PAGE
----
Recently, fMRI researchers have begun to realize that the brain's intrinsic network patterns may undergo substantial changes during a single resting state (RS) scan. However, despite the growing interest in brain dynamics, metrics that can quantify the variability of network patterns are still quite limited. Here, we first introduce various quantification metrics based on the extension of co-activation pattern (CAP) analysis, a recently proposed point-process analysis that tracks state alternations at each individual time frame and relies on very few assumptions; then apply these proposed metrics to quantify changes of brain dynamics during a sustained 2-back working memory (WM) task compared to rest. We focus on the functional connectivity of two prominent RS networks, the default-mode network (DMN) and executive control network (ECN). We first demonstrate less variability of global Pearson correlations with respect to the two chosen networks using a sliding-window approach during WM task compared to rest; then we show that the macroscopic decrease in variations in correlations during a WM task is also well characterized by the combined effect of a reduced number of dominant CAPs, increased spatial consistency across CAPs, and increased fractional contributions of a few dominant CAPs. These CAP metrics may provide alternative and more straightforward quantitative means of characterizing brain network dynamics than time-windowed correlation analyses.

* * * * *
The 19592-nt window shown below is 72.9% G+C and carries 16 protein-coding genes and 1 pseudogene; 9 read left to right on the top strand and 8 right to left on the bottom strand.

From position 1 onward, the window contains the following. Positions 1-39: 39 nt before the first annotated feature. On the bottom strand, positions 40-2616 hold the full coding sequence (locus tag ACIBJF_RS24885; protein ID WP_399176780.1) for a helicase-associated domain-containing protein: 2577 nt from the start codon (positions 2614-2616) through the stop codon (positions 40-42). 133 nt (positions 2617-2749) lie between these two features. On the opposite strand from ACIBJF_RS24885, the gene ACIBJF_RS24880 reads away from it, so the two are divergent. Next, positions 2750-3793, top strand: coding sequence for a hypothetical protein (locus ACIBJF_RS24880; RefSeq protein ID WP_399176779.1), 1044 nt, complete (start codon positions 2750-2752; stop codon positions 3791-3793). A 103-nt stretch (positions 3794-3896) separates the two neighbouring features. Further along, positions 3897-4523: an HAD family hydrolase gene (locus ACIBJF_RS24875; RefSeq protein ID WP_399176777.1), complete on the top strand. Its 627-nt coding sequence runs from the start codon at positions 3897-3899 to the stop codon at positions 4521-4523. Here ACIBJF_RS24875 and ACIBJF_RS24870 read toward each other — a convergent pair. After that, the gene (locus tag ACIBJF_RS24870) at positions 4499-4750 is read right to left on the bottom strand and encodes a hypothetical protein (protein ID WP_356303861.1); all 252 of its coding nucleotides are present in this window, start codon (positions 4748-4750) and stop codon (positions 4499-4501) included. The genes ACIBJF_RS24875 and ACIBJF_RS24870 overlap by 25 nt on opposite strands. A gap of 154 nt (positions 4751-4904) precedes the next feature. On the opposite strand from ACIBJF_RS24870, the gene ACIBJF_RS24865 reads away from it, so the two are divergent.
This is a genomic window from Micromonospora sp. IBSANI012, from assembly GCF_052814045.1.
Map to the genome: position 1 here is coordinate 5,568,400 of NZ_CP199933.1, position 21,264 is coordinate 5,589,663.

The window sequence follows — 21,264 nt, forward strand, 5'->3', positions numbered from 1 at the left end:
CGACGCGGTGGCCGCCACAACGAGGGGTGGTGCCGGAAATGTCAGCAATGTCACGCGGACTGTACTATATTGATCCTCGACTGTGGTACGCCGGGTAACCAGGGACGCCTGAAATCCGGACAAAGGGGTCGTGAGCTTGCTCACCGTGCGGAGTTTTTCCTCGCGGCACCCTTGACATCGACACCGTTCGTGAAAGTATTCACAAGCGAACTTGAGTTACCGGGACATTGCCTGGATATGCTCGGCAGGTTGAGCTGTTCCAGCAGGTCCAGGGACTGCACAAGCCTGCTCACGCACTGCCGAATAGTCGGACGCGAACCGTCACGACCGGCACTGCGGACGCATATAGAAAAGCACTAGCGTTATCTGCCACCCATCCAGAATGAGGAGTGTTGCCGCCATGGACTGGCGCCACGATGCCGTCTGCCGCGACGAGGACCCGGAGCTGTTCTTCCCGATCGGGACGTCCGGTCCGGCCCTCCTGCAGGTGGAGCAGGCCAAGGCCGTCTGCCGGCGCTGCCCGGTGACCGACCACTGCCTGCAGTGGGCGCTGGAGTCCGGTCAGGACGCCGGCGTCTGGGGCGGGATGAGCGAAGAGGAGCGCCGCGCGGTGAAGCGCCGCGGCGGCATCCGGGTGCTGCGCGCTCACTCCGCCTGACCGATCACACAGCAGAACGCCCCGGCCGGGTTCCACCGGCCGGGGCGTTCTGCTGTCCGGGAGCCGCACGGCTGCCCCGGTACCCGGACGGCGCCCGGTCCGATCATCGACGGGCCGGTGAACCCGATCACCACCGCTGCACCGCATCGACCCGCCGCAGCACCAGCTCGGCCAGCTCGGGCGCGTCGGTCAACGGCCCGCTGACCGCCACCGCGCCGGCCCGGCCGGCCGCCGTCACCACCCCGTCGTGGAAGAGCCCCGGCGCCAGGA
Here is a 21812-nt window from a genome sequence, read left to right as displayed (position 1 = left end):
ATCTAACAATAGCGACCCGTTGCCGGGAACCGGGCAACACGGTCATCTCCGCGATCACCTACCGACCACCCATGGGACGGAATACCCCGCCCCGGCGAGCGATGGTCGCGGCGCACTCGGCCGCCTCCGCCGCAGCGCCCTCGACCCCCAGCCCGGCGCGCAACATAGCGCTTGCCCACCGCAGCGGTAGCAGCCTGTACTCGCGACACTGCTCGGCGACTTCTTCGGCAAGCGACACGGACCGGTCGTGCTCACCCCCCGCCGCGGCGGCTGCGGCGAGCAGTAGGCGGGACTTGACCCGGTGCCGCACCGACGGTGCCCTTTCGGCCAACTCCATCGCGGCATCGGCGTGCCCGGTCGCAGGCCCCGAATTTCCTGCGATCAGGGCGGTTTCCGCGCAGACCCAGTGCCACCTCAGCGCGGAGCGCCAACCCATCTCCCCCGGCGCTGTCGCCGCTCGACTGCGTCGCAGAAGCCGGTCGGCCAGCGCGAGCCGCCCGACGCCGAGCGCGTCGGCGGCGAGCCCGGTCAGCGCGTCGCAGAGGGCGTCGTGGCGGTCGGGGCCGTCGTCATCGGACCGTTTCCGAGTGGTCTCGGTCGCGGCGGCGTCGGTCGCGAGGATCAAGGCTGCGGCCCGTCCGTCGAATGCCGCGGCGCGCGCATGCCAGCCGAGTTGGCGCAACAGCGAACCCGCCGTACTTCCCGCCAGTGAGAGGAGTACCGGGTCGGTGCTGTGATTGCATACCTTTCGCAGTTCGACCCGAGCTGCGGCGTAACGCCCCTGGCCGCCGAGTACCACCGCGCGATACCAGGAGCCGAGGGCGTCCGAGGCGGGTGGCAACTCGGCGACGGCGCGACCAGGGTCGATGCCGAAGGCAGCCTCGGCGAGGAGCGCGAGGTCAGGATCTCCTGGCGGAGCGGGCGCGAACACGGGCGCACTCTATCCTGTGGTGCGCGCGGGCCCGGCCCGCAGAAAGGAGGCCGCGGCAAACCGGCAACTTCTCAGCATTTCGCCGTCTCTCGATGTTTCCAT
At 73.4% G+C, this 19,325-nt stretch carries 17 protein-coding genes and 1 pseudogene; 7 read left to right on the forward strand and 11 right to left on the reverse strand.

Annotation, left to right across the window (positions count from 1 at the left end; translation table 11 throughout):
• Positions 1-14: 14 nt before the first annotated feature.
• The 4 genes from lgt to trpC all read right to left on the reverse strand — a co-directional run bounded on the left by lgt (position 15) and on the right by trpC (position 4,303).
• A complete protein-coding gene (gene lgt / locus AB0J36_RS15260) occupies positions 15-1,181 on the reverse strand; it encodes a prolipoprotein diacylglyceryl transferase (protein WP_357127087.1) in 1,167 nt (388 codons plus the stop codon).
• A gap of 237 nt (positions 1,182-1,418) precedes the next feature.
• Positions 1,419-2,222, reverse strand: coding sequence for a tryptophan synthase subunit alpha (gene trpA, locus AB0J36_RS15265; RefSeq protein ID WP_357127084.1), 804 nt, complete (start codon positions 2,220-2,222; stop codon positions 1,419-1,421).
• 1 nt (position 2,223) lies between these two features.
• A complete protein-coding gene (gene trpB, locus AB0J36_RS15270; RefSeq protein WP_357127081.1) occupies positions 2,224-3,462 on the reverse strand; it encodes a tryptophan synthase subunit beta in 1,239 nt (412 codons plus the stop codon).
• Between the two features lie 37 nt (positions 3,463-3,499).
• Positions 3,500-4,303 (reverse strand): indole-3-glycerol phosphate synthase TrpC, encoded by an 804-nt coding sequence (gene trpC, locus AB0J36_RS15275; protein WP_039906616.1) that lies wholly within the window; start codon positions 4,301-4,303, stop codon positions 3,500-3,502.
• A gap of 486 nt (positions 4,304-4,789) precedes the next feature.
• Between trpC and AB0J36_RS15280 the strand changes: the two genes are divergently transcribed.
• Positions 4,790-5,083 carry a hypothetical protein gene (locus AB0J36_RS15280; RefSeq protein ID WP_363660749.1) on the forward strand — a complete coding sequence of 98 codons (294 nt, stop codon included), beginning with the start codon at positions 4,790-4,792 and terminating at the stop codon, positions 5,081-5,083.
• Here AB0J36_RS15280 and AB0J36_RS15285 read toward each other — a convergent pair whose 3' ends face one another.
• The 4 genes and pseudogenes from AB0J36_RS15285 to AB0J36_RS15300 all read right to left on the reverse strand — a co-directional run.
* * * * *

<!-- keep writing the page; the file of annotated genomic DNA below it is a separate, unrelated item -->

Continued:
View details for DOI 10.1016/j.neuroimage.2015.01.057
View details for PubMedID 25662866